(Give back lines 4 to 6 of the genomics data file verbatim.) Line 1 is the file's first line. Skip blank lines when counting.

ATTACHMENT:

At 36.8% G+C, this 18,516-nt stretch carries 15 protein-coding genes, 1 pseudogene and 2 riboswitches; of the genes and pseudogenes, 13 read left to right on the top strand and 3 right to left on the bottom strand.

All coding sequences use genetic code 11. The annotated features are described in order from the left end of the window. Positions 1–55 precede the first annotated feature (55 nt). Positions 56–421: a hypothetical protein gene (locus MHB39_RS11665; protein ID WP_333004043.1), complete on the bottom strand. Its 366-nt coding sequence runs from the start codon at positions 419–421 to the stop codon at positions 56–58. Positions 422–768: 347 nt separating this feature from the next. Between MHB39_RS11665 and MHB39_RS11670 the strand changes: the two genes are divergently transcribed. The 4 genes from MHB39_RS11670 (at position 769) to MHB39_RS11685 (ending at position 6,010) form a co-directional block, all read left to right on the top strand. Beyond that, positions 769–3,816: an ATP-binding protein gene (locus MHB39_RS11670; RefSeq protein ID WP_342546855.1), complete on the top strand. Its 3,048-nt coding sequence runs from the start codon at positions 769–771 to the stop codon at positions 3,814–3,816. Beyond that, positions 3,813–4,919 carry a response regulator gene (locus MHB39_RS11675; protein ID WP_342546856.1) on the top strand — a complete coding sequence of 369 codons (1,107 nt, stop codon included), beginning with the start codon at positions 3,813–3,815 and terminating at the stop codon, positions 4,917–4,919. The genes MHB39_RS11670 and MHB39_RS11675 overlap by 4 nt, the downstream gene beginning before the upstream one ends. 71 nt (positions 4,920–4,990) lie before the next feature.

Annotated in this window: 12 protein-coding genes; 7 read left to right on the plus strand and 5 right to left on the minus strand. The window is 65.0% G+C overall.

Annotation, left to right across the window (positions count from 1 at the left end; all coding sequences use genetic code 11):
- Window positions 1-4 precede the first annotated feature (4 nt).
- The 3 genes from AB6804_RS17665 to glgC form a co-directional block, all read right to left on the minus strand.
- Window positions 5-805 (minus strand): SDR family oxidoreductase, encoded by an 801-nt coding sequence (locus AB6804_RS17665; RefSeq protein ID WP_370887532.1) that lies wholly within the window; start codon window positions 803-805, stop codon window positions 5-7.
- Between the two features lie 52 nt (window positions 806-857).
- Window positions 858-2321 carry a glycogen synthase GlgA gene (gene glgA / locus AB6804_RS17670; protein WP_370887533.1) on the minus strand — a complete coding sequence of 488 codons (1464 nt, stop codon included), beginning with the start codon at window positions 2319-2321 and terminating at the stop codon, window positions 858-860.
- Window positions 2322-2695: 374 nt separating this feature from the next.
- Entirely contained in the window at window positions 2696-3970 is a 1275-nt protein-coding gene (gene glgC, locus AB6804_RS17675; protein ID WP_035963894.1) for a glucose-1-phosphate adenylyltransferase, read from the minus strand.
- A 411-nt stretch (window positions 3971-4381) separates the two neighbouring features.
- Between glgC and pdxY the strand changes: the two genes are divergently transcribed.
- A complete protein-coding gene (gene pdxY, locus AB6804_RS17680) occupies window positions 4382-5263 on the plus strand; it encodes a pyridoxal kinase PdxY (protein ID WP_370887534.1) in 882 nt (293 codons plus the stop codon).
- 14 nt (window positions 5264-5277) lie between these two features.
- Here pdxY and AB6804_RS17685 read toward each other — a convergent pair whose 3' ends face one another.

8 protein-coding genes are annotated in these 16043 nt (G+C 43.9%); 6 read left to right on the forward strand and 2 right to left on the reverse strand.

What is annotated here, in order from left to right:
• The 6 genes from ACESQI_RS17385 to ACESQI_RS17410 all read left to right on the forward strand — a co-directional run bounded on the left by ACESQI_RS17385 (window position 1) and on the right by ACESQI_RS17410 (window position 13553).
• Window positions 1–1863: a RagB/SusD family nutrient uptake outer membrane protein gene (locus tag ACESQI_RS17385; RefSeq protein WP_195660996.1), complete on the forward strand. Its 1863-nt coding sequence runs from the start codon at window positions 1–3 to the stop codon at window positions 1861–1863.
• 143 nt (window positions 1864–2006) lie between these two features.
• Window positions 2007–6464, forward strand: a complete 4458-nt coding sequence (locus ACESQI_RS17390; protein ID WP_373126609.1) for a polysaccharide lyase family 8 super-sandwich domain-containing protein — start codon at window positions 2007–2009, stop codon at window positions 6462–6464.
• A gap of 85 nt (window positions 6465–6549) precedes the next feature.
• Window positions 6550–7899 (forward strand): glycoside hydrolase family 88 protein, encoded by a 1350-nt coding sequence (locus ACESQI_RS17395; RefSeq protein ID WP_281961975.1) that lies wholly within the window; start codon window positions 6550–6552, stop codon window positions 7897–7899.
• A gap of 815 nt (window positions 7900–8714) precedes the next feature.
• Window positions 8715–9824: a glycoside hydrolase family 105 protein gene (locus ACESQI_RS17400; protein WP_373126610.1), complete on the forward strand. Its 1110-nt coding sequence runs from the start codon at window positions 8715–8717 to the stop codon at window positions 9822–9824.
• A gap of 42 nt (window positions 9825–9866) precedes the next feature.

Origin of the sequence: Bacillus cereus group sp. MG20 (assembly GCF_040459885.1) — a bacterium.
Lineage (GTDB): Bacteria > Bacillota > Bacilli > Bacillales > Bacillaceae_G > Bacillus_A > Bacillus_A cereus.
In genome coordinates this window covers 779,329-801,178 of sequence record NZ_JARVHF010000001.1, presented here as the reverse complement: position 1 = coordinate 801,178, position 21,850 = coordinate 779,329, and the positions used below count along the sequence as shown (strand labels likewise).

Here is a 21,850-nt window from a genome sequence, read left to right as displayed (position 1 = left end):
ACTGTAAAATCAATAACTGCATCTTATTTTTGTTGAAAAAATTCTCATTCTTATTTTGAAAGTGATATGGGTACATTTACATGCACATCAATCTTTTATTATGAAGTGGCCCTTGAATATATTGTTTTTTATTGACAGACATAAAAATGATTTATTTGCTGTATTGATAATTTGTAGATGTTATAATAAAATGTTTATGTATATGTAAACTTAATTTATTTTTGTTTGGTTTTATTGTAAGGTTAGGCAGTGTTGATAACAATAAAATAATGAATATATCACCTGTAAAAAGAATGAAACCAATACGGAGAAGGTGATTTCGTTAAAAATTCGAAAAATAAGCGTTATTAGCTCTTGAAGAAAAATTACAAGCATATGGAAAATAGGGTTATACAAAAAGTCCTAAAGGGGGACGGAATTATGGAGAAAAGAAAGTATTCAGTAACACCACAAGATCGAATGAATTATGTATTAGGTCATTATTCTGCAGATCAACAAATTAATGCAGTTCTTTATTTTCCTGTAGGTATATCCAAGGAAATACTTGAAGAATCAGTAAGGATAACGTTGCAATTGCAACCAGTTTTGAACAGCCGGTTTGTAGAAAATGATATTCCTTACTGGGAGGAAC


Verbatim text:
Annotation, left to right across the window (positions count from 1 at the left end; all coding sequences use genetic code 11):
- Window positions 1-4 precede the first annotated feature (4 nt).
- The 3 genes from AB6804_RS17665 to glgC form a co-directional block, all read right to left on the minus strand.